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GPs say they were not 'adequately consulted' on Universal Health Insurance paper

The Irish College of General Practitioners say they are in favour of equity of access but the costs need to be known.

GENERAL PRACTITIONERS SAY they were not ‘adequately consulted’ prior to the publication of today’s White Paper on Universal Health Insurance (UHI).

Speaking to TheJournal.ie, Dr Darach O’Ciardha, Chair of Communications for the Irish College of General Practitioners, which represents around 3,000 general practitioners in Ireland, said that given that GPs “are vital at keeping the health system ticking over” the government did not adequately consult with them on how workable the proposals are. 

Adverse reaction

Dr O’Ciardha said that if there is not proper consultation with all stakeholders, including patients, GPS and other health workers and if this proposal is railroaded through, “there is no question that there would be an adverse reaction,” he said.

“GPs are very much in favour at developing a system with equity of access. Day to day GPs are banging their head against a wall in this regard to getting appointments and scans for patients,” he said, adding that GPs are “acutely aware of the difficulties of working in a two tiered system”.

Dr O’Ciardha said key questions remain unanswered, such as who will decide on appropriate levels of care or whether healthcare will be more costly.

“It seems like they have decided on one route without really knowing the cost, but there has been speculation that it could cost over €5 billion than we are spending already on health. We are already borrowing to meet the current costs of the HSE budget,” he said.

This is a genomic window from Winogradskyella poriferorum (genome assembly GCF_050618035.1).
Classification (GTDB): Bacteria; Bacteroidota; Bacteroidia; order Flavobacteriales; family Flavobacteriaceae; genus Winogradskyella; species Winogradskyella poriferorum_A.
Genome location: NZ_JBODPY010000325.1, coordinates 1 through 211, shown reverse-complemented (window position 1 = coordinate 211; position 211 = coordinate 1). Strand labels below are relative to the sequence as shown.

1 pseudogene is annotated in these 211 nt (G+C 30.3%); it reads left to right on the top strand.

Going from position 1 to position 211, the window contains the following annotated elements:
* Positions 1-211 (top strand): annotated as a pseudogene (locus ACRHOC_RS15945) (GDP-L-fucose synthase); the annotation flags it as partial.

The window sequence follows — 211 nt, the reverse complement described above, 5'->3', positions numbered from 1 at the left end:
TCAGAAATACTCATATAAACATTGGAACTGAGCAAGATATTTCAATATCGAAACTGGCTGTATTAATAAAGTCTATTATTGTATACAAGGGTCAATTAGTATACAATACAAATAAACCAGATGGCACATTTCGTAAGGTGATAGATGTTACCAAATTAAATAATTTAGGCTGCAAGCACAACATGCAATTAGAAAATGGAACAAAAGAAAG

He criticised that there had been no representation of patient views and questioned the affordability of UHI for people.

Costs

“If improving equity of access is the priority it is hard to see how making healthcare more expensive will achieve this. Research has shown that insurance based systems are more expensive than tax based systems as well as more expensive for individuals. Health spending in the Netherlands has doubled in the last eleven years, from €46.9bn in 2000 to €90.0bn in 2011, according to the latest Dutch Ministry for Health Report of Health Care Expenditure, June 2012,” he said.

There are different methods that could bring about the same outcome that we are all looking for, said Dr O’Ciardha.

The Minister for Health James Reilly said free GP care and better access to life-saving treatments are central to the policy.

Speaking about this, Dr O’Ciardha said from a GPs point of view a “draft contract was put forward by Alex White and the reaction from GPs was that it was unworkable. Rather than have us treating patients, which is what we want to do it would have us tied up in administrative work and would have an affect on patients,” he said.

“The way the draft contract was introduced it was a pre-formed contract with no input from GPs. It gets things off on the wrong foot. It is such a contrast to where we want to be, sitting around a table and being asked what we think is workable for all,” said Dr O’Ciardha, who added that “this is the biggest shift in healthcare – we need all stakeholders to be listened to. We just need to be asked.”

Related:  Insurance for all and state subsidies: Universal Health Insurance paper published>

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